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The National Association of Realtors’ (NAR) Pending Home Sales Index , which tracks the number of homes that are under contract to be sold, rose 7.5% in October to 125.2, a significant reversal from September’s 2.3% decline. However, home-buying activity is showing signs of moderation as the year over year pending sales figures are down 1.4%. Month over month pending home sales increased in all four regions – signings rose in the Midwest (+11.8% to 124.6) and South (+8.0% to 149.7), followed by the Northeast (+6.9% to 99.5) and the West (+2.1% to 107.5). Year over year figures were mixed with increases reported from the Midwest (+5.1%) and South (+0.6%), while the Northeast (-10%) and West (-6.2%) both posted decreases. Total 2021 existing home sales are set to top 6 million, which would be a 15 year high. Lawrence Yun, NAR’s chief economist indicated consumers on strong financial footing were motivated to purchase by fast-rising rents and the anticipated increase in mortgage rates.
The Conference Board’s Consumer Confidence Index  declined in November to 109.5 and follows a 111.6 value for October. The reading is the fourth decline in the past five months and the lowest value since February’s 95.2. As the survey was completed on November 19th it does not reflect any ramifications from the Omicron COVID-19 variant. The Present Situation Index, which is based on consumers’ sentiment of current business conditions and the labor market, dropped to 142.5 from 145.5 in October. This is the lowest level since April. The proportion of consumers planning to purchase homes, automobiles, and major appliances all decreased. The share of consumers that said jobs are currently plentiful increased to 58% up from 54.8%. Consumers that said jobs are currently hard to get was little changed at 11.1% Looking forward into 2022, 24.1% of consumers expect business conditions to improve, up from 22.7%, while 20.7% expect business conditions to worsen, down from 21.9%. On the labor side, 22.1% expect more jobs to be available and 18.9% anticipate that there will be less.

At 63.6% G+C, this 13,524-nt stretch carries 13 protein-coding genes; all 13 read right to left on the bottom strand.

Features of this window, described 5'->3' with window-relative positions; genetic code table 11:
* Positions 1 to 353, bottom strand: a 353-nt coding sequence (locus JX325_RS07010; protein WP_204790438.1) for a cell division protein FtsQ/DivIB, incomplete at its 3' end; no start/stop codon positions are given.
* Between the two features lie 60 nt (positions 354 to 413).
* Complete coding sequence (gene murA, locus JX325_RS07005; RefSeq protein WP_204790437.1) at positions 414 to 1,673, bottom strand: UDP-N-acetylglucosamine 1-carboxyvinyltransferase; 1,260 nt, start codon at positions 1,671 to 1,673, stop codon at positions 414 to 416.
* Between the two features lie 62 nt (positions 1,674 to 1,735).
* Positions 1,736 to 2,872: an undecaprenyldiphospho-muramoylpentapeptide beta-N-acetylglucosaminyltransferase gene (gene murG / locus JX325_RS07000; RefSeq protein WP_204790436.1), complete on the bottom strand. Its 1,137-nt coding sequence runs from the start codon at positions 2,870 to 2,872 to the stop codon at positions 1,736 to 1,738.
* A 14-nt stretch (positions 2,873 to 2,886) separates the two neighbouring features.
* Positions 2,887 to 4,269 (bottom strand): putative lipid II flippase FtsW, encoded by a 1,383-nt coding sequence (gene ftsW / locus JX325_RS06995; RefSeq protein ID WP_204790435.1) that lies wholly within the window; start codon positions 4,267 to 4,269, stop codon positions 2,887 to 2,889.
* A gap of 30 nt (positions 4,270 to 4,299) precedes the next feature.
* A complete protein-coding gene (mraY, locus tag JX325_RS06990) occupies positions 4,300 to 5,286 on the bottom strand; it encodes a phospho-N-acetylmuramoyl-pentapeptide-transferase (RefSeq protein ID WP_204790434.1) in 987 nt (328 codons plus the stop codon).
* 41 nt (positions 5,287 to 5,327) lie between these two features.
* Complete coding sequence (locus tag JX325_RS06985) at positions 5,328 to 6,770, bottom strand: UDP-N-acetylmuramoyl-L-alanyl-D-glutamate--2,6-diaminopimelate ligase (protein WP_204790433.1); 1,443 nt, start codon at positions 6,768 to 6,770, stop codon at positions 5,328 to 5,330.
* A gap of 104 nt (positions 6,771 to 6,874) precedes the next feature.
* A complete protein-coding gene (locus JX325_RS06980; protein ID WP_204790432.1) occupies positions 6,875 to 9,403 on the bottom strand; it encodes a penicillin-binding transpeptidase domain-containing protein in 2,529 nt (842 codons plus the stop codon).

The U.S. Bureau of Labor Statistics reported  a weaker than expected 210,000 jobs were added in November and follows an upwardly revised October jobs figure of 546,000 from 531,000. September and October were revised up by a combined 82,000 jobs. The unemployment rate dropped to a post-pandemic low of 4.2%, down 0.4% from October. Impacting the headline number was leisure and hospitality reporting an anemic (+23K) additional job, down significantly from the (+170K) in October. Gains were reported in professional and business services (+90K), transportation and warehousing (+50K), construction, and manufacturing (+31K). Retail declined (-20K), as well as motor vehicle and parts (-10K). Average hourly earnings increased by 0.3% to $31.03 in November, year over year average hourly earnings have increased 4.8%. The number of unemployed fell by 542,000 to 6.9M, down from 23.1M in April 2020, but still well above February 2020’s 5.8M. The labor force participation rate or the proportion of working-age Americans who have a job or are looking for one edged up to 61.8%, still short of the pre-pandemic level of 63.3%.
Upcoming Economic Reports:
Wednesday December 8 – JOLTs Job Openings (October)
Friday December 10 – Core CPI (MoM) (November)